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It Was The Best Of Times, It Was The…No, It Was Just The Best


Growing up with a Chicago Police Sergeant for a dad was the most normal thing in the world for me. In my South Side neighborhood, it seemed everyone’s dad was either Police, Fire, or Streets and San. As kids, we all understood the need to keep quiet in the house because Dad was sleeping, whether it was our own dad or our friend’s down the block. Oh sure, there were kids I knew whose fathers had other jobs. Business kind of jobs. Insurance or something. I never really knew what they did, but they wore dressy kind of clothes. Not uniforms.

But no one’s dad had a better detail with the CPD than mine. He was in the Task Force, later named Special Operations. And for my siblings and me, it was our way of life. My dad worked all the ball games and special events in Chicago – the White Sox (yeah, that’s right – I listed the Sox first because we were South Siders through and through and in MY blog, they get listed before the Cubs), Bulls, Blackhawks, Fire (that was soccer, for anyone who cares) and, yes, the Cubs, along with the Barnum & Bailey Circus, Ice Capades, and all manner of concerts, theater and parades.

Oh, and riots too. The scary kind. He was injured working the 1968 Democratic Convention. I remember seeing my mom crying as she watched the news coverage that night. I was just a little kid back then, but I still remember that.

Without question, the best part of my dad’s job was going to all the ball games he worked, often when my mom was at work so he was kind of babysitting. And he was a great babysitter. He’d bring my brother Paul and me into the stadium and sit us down in random seats. As people arrived with tickets for said seats, we’d just bop around the park and find somewhere else to sit. We knew if we needed our dad for anything, we could just approach any police officer and ask for him. But that rarely, if ever happened, mainly because most of my older siblings also worked at the games. My brothers John, Dan, and Tom were vendors at the games and my sister, Mary Beth, worked at Cubs Park (Cubs Park, never Wrigley Field. Sorry, Purists) in the disgusting bowels of the park known as the Coke room (which had about a 2 inch layer of sticky Coke on the floor) and the Beef room (which was about a billion degrees). As far as I know, my oldest brother, Kevin, managed to escape those coveted jobs. But I could be wrong… I just know that Paul and I were the beneficiaries of everyone else’s hard work.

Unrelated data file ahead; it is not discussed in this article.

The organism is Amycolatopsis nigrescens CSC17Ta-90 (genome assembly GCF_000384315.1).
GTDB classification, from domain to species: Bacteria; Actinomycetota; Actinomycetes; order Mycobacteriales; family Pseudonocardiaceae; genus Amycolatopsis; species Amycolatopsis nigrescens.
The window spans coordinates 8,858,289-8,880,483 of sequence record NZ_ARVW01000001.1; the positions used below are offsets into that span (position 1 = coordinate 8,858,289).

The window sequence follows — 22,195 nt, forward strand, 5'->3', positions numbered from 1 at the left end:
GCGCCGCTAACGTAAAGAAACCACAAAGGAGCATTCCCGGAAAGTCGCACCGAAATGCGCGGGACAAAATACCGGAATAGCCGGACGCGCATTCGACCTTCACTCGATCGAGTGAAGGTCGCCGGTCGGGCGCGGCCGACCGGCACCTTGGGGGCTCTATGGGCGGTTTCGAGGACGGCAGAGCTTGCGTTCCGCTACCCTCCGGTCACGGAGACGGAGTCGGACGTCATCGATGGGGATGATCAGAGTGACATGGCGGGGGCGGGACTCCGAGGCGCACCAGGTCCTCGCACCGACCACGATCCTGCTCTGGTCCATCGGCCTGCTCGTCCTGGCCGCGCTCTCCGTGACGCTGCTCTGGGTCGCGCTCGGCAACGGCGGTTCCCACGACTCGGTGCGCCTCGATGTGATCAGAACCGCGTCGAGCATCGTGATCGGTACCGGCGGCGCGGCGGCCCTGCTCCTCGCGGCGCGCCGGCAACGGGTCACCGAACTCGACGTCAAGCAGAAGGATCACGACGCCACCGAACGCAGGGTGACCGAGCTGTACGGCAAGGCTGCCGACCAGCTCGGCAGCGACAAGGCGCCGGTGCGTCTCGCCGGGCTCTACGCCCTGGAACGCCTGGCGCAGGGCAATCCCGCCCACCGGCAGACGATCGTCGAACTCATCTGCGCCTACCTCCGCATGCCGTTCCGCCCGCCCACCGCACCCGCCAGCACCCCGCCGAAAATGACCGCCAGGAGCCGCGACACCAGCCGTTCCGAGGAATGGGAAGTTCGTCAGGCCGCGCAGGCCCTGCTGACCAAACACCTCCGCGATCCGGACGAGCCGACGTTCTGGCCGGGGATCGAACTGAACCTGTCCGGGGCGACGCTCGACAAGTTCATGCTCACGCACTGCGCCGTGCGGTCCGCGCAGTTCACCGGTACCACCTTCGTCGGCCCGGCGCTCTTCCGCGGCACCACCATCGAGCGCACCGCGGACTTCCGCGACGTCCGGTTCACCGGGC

One of the coolest things, though, was after the games, my dad would bring us to the door where the players would exit the park so we could get autographs and pictures with them. And they were always happy to do that. Well except for one time when my sister called out “Hey Peppy” to Joe Pepitone and he did not like that. We’ll just leave it at that. Maybe he’d had a bad game… It was a different era, that’s for sure. Professional athletes back then were approachable and happy to put a smile on a kid’s face.

I can also remember cold winter nights my poor mom would get a call to bring the kids to the Chicago Ampitheater so we could see the circus. She’d have instructions to meet him at such and such intersection to make the drop. On one occasion, we were parked at the predetermined corner only to find my dad involved in a “scuffle” with some thugs. My mom was like, “Are you kidding me?” but we thought it was pretty cool.